After Tuesday night’s debate at 6ABC, mayoral candidate Anthony Hardy Williams said that, if elected, he wouldn’t retain Philadelphia Police Commissioner Charles Ramsey because “people have to be replaced when they stand for a [stop-and-frisk] policy that people don’t trust.”
At a Wednesday afternoon memorial for fallen police officers and firefighters in Franklin Square, Mayor Michael Nutter indirectly addressed those comments. Namely, he attacked the intelligence of anyone who wouldn’t retain Ramsey.
“Anyone who’s not smart enough to ask [Ramsey] to stay isn’t smart enough to run this city,” said Nutter, according to NewsWorks photographer Kimberly Paynter, who was at the City of Philadelphia Living Flame Memorial event.
Asked whether that comment was a direct shot at Williams, Nutter spokesman Mark McDonald noted that other candidates have wavered on Ramsey’s retention, with Milton Street also saying he’d not keep him as commissioner.
“I think it stands pretty clearly for what it is. I’m not sure that any fine analysis is required to understand what’s being said,” said McDonald of Nutter’s comments.
Williams called a late afternoon news conference to address the issue, standing with a group of community activists and ministers to say the stop and frisk policy was unfair harmful to the community.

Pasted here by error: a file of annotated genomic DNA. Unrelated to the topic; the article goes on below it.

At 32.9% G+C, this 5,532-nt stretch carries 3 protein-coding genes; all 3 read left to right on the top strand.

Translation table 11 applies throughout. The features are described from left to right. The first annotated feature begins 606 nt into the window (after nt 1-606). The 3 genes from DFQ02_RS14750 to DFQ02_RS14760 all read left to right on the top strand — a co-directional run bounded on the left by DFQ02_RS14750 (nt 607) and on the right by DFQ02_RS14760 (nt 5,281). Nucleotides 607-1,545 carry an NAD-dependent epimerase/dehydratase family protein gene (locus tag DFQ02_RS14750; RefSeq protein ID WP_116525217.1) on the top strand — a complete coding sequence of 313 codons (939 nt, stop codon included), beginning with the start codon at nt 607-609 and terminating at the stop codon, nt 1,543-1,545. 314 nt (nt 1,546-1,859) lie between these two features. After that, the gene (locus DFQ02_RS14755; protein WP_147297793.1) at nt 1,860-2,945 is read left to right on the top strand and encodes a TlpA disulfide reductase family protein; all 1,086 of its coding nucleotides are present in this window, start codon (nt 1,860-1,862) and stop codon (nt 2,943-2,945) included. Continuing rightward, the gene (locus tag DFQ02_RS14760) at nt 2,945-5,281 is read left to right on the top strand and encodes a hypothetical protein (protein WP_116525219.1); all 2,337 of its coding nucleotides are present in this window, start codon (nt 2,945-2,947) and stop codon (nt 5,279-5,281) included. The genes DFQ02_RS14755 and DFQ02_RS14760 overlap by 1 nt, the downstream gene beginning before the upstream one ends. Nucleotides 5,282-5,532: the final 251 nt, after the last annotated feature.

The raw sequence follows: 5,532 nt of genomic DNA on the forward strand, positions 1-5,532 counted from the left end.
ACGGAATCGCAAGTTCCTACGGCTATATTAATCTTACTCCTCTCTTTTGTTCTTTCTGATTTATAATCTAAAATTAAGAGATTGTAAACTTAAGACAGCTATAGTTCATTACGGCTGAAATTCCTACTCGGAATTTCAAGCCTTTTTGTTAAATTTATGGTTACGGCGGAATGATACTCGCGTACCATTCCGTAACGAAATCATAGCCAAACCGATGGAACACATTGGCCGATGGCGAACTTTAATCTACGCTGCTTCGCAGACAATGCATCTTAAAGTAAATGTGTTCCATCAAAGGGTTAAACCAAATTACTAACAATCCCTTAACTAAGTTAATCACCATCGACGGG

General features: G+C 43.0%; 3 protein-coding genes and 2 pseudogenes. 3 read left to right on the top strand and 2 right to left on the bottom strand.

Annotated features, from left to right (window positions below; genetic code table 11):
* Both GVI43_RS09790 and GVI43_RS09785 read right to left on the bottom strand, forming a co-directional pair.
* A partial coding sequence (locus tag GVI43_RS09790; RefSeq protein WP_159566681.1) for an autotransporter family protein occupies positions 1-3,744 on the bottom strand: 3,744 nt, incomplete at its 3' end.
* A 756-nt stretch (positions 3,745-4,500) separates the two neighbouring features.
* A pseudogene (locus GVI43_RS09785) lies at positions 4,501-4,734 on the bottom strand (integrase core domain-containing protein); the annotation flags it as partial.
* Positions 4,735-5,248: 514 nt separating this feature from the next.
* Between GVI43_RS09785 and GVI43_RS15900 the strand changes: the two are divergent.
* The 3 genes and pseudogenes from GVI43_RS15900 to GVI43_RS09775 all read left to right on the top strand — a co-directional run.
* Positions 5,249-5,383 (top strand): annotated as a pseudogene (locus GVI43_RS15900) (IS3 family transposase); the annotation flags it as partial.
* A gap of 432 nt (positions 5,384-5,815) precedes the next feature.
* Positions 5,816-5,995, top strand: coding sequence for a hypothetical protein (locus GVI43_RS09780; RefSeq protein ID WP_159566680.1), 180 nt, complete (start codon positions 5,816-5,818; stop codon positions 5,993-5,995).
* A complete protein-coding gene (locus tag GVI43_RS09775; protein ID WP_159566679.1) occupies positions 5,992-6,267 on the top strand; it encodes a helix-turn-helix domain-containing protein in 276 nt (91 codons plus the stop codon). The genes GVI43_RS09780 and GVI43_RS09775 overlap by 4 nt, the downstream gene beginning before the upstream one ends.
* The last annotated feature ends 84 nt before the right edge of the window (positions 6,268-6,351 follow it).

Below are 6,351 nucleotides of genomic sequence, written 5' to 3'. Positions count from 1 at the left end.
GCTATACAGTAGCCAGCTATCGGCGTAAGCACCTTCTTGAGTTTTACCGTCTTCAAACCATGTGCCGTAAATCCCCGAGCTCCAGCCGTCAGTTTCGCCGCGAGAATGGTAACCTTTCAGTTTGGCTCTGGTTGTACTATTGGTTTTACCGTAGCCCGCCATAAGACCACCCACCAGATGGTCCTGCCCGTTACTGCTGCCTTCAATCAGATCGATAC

“I understand and respect the fact that the mayor is defending his police commissioner. The mayor and I have a respectful, but clear disagreement on this,” Williams said. “Mayor Nutter ran to implement stop and frisk and I’m running to end it. Chief Ramsey was Mayor Nutter’s pick to implement it, and in order to transform the culture of the police department, there needs to be change.”
Williams was asked about Nutter’s comment that anyone who wouldn’t ask Ramsey to stay isn’t smart enough to run the city.
“Name calling is not what I do, and I’m not going to do it. I respect him. I respect the office too much,” Williams said. “I’m not going to exchange barbs. What I’m going to do is focus on the policy.”
McDonald noted that the subtext for Nutter’s comments was a discussion of the stop-and-frisk policy that has, of late, moved to a focal position in the mayoral campaign.
Per McDonald, it’s a practice that has existed here and across the country “for many, many decades” and has been defended by former Police Commissioner Sylvester Johnson, who recently endorsed Williams’ candidacy.
When “used appropriately” and in a constitutional fashion, stop-and-frisk is one of numerous tactics employed by the department, said McDonald “only by way of bringing sanity to the discussion.”
“I understand they’re saying this in a campaign, to help attract votes, and in light of what’s occurred from Ferguson to Baltimore and beyond, I understand their concerns,” McDonald said. “But this police commissioner and administration have worked very hard in recent years to strengthen the ties between the public servants wearing badges and carrying guns and the people they serve.
“Chuck Ramsey’s message to his folks who go out every day and risk their lives is that, ‘We work for the citizens and taxpayers and we will show them respect.’ I believe, by and large, the department does that.”
Dave Davies contributed to this report.